Blog by: Mary B. Aversano
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PROUD POUR REGISTERS 3D OYSTER SHELL MEDALLION FOR WINE

Proud Pour applied for a mark on December 15, 2017 that consists of a 3D “product packaging, which is an oyster shell that is hung from the neck of a wine bottle. The oyster shell has a hole made in it and is hung from the neck of the bottle by twine, string, a rubber band, or other similar item. The hole made in the oyster shell, the item or method used to hang the shell, and the wine bottle are not part of the mark. The broken lines depicting the hole, the item used to hang the shell, and the wine bottle are intended to show the position of the mark and are not part of the mark.”

Oyster inset

The drawing and mark in context of the wine bottle as follows:

                                    Oyster mark

 

The USPTO added the following design codes to the application:

03.19.18 – Conch shells;Nautilus;Sand dollars;Scallops;Shells, including sand dollars, nautilus, conch shells and scallops 

Sample drawings for design code 03.19.18

19.09.03 – Bottles, jars or flasks with straight, vertical sides;Flasks with straight or vertical sides;Jars with straight or vertical sides [Not claimed as part of the mark]

A search of 03.19.18 in connection with wine reveals the following:

Mark Image          Mark Image  Mark Image

 

There is also a design code that covers Oysters: 03.19.12 – Clams; Mollusks; Oysters

Sample drawings for design code 03.19.12

A search of 03.19.12 in connection with wine reveals the following:

Mark Image             Mark Image              Mark Image

 

No office action issued and a registration (U.S. Reg. No. 5519295) issued on July 17, 2018.

Blog by: Mary B. Aversano
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PEROT MUSEUM OF NATURE AND SCIENCE REGISTERS 3D BUILDING CONFIGURATION

 

Building design

The Perot Museum originally applied for the mark described as “a three-dimensional configuration of a building” in connection with “[e]ducational services, namely, conducting programs in the fields of nature and science; Museum services; Party and wedding reception planning and coordination services; Special event planning, coordination and consultation services for social entertainment purposes.”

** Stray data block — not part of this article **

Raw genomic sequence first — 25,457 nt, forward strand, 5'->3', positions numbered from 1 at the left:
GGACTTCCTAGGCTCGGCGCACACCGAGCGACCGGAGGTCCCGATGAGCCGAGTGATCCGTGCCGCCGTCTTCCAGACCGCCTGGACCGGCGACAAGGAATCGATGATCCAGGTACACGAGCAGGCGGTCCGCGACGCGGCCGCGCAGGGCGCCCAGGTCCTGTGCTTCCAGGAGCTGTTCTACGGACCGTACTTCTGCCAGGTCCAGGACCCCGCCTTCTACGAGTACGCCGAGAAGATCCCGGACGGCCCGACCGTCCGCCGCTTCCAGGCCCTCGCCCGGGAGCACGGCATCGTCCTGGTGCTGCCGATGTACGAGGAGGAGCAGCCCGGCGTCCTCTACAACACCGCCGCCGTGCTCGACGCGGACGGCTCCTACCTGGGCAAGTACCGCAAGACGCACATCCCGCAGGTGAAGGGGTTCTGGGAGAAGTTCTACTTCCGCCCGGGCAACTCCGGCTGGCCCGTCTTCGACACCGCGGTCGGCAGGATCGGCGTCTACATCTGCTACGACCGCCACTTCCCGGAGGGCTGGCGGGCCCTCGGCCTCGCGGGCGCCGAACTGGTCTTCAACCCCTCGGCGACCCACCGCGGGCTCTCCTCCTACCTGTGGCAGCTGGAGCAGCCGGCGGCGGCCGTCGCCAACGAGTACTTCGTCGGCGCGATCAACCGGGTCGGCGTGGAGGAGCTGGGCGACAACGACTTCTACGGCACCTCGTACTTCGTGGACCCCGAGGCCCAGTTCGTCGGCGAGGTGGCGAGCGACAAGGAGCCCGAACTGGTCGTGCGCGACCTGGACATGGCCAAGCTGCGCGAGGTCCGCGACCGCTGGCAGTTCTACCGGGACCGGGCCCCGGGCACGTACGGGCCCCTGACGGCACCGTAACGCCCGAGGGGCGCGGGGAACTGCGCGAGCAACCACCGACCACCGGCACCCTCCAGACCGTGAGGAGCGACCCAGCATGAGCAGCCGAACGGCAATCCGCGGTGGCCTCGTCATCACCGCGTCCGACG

After the filing, the USPTO issued a design code –  07.03.25 Other buildings, including schools, hospitals and libraries. Examples are:

Sample drawings for design code 07.03.25

Also found with this design code and “educational services”;

Mark Image  Mark Image  Mark Image  Mark Image  Mark ImageMark Image  Mark ImageMark Image

The Examining Attorney issued an office action citing two issues required to be resolved: (i) a new drawing; and (ii) new mark description. In response, the Perot Museum provided the following:

Updated drawing – e.g., disclaiming the stairs and showing the stairs and under structure in dotted lines:

And a more detailed description:

The mark consists of a three-dimensional configuration of a building. The top portion of the building features a cube-like design with a partial triangle cut out of one corner. In front of the triangle is a rectangular bar design featuring squares and rectangles. Below the cube design features an abstract shape. The right side is rectangular, with one corner of the rectangle extending out onto a pointed tip. The left side is triangular, with the bottom section featuring a zig-zag-like design. The outer portion of the building is covered with quadrilaterals, squares, rectangles and triangles. The areas depicted in dotted lines are not a feature of the mark and are intended to show the placement of the mark.

Both updates were accepted and a registration (U.S. Reg. No. 5426520) issued on March 20, 2018 for the 3D Building Configuration.

Blog by: Mary B. Aversano
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Mary Aversano Leads INTA Table Topic on “Gesture Marks”

TSA62 – Gesture Trademarks: Non-Traditional Mark Protection in the United States

Saturday, May 20, from 1:15 pm – 3:15 pm

Moderator: Mary B. Aversano, Aversano IP Law, United States

Introduction – In the United States, a non-traditional trademark (NTM) is a mark other than the conventional word or 2D logo mark, and can be shown in many formats such as 3D, color, sound, motion and including gestures. A “gesture” as defined by the Merriam-Webster dictionary is “movement usually of the body or limbs that expresses or emphasizes an idea, sentiment, or attitude [e.g., he] raised his hand overhead in a gesture of triumph …”

To view the entire outline click 2017 INTA Table Topic Gesture Marks Outline.

A few observations:

  1. USPTO codes “gesture” marks with two different design codes, (i) 02.11.14 “[h]ands and fingers forming the following: handshake, finger pointing, fingers walking, OK sign, and thumbs up or thumbs down;

021114

 

and (ii) 2.11.07, “hands, fingers and arms.”

hfa

  1. USPTO Design Search Code Manual currently does not make a distinction between   2D or 3D designs.
  2. There are 18,000 + mark assigned a gesture design code
  3. Prosecution of gesture marks is consistent with prosecution of other marks. See App No. 86/553,544. The application was refused registration in view of prior             registrations for similar gesture marks.

hand WWE

 

Blog by: Mary B. Aversano